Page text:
"Salvini is the one who has the trump card and he has to decide when to play it," former prime minister Matteo Renzi, who now heads a small centrist party, said on Tuesday.

Italy’s parties resumed talks on Tuesday to try to find a mutually acceptable head of state and avoid the threat of political instability after a first round of voting among lawmakers ended in stalemate, Reuters reports from Rome.

Prime Minister Mario Draghi remains the most likely contender, but worries that his promotion to president might shatter his coalition government and trigger early national elections have complicated his prospects.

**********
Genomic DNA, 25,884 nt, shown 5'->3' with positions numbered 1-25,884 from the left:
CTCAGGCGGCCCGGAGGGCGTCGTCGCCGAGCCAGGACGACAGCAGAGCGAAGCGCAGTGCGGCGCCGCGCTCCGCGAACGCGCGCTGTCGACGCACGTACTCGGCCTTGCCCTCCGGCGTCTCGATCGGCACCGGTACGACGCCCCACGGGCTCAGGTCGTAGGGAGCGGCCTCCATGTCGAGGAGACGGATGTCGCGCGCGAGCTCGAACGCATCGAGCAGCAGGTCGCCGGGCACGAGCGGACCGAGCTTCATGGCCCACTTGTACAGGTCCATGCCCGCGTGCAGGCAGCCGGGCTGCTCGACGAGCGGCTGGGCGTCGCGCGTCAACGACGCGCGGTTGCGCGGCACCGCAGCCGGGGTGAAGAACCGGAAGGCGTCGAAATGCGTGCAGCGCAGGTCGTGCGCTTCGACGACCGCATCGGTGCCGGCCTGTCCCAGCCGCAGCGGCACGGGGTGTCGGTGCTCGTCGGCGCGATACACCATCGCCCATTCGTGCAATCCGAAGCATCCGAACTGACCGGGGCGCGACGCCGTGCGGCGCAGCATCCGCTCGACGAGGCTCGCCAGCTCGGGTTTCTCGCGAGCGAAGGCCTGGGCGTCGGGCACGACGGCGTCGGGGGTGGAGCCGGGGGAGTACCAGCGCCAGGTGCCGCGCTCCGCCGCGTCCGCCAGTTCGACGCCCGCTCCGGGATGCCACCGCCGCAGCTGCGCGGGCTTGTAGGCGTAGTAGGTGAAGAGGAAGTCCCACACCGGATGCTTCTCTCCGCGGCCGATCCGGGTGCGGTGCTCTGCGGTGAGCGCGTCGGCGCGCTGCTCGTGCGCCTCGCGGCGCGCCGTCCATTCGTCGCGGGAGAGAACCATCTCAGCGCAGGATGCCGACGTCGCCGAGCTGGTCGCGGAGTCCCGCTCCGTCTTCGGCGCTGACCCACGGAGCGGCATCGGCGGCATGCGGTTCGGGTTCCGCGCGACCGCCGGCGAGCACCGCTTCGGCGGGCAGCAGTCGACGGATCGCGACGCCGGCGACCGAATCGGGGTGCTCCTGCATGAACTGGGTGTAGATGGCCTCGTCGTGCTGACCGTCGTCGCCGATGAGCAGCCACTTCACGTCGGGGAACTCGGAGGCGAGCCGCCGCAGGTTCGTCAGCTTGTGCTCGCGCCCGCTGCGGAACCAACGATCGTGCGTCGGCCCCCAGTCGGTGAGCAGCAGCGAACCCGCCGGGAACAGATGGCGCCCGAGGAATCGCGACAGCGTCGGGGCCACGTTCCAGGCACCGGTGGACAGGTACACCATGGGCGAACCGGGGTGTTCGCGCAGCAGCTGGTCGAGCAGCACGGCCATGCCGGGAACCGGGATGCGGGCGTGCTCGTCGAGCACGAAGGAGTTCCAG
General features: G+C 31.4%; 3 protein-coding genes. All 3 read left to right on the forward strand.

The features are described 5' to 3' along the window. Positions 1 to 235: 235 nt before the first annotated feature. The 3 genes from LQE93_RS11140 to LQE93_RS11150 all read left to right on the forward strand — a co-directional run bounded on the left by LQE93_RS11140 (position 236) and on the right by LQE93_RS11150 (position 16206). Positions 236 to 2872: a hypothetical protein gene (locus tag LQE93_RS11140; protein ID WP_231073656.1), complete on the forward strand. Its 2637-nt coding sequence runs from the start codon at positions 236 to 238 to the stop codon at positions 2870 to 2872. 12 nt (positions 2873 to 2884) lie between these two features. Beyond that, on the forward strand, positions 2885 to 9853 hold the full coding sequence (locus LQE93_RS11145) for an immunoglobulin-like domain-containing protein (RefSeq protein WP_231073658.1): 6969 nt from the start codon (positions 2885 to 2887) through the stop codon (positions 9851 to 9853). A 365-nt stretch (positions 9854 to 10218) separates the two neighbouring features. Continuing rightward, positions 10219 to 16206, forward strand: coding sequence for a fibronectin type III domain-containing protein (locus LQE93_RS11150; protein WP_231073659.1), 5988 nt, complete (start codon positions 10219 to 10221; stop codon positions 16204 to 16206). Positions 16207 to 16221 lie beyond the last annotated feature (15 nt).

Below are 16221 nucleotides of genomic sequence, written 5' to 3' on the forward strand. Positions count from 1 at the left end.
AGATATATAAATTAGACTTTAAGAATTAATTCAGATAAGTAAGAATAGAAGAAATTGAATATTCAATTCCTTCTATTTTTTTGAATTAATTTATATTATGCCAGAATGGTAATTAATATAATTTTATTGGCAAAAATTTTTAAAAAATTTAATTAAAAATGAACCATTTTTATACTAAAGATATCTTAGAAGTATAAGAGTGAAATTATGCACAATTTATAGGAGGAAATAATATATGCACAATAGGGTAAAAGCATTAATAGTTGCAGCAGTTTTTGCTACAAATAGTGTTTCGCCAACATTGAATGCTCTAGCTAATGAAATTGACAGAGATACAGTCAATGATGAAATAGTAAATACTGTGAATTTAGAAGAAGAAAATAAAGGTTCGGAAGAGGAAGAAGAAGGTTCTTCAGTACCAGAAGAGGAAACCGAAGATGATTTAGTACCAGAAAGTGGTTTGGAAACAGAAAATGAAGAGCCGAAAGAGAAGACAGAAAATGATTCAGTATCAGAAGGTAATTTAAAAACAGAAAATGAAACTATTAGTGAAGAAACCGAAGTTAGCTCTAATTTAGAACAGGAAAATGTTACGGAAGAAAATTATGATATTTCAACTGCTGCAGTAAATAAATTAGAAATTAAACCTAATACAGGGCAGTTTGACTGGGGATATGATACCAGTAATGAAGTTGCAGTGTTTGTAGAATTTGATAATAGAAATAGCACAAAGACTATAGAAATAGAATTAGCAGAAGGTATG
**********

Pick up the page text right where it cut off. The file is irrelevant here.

As a result, the race for the prestigious, seven-year role is wide open, with each political group cagily promoting candidates in behind-the-scenes negotiations.

Matteo Salvini, head of the rightist League, has carved out a position at the centre of the talks and has promised to present “several very high profile candidates, men and women,” to the other parties to try to overcome the deadlock.

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